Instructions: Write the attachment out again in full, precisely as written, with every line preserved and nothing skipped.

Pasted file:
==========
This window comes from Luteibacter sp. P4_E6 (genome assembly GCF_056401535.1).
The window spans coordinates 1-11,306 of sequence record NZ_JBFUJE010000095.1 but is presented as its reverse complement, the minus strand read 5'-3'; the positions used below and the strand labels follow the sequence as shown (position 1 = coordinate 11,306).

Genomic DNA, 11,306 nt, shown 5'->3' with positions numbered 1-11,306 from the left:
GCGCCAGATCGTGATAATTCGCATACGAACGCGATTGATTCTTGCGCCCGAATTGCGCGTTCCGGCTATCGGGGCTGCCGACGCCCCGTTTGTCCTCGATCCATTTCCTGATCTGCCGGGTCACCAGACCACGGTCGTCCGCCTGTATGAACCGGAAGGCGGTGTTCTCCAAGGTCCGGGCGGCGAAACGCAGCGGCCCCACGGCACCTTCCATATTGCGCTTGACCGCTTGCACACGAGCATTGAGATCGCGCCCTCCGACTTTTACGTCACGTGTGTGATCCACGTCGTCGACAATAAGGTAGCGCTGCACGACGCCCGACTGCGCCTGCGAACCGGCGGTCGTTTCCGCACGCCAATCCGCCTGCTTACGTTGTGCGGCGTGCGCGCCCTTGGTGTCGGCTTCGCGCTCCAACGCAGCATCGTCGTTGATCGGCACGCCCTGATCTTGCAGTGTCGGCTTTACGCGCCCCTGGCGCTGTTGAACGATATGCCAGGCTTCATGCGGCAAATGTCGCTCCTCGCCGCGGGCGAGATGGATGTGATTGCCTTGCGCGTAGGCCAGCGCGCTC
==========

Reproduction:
This window comes from Luteibacter sp. P4_E6 (genome assembly GCF_056401535.1).
The window spans coordinates 1-11,306 of sequence record NZ_JBFUJE010000095.1 but is presented as its reverse complement, the minus strand read 5'-3'; the positions used below and the strand labels follow the sequence as shown (position 1 = coordinate 11,306).

Genomic DNA, 11,306 nt, shown 5'->3' with positions numbered 1-11,306 from the left:
GCGCCAGATCGTGATAATTCGCATACGAACGCGATTGATTCTTGCGCCCGAATTGCGCGTTCCGGCTATCGGGGCTGCCGACGCCCCGTTTGTCCTCGATCCATTTCCTGATCTGCCGGGTCACCAGACCACGGTCGTCCGCCTGTATGAACCGGAAGGCGGTGTTCTCCAAGGTCCGGGCGGCGAAACGCAGCGGCCCCACGGCACCTTCCATATTGCGCTTGACCGCTTGCACACGAGCATTGAGATCGCGCCCTCCGACTTTTACGTCACGTGTGTGATCCACGTCGTCGACAATAAGGTAGCGCTGCACGACGCCCGACTGCGCCTGCGAACCGGCGGTCGTTTCCGCACGCCAATCCGCCTGCTTACGTTGTGCGGCGTGCGCGCCCTTGGTGTCGGCTTCGCGCTCCAACGCAGCATCGTCGTTGATCGGCACGCCCTGATCTTGCAGTGTCGGCTTTACGCGCCCCTGGCGCTGTTGAACGATATGCCAGGCTTCATGCGGCAAATGTCGCTCCTCGCCGCGGGCGAGATGGATGTGATTGCCTTGCGCGTAGGCCAGCGCGCTC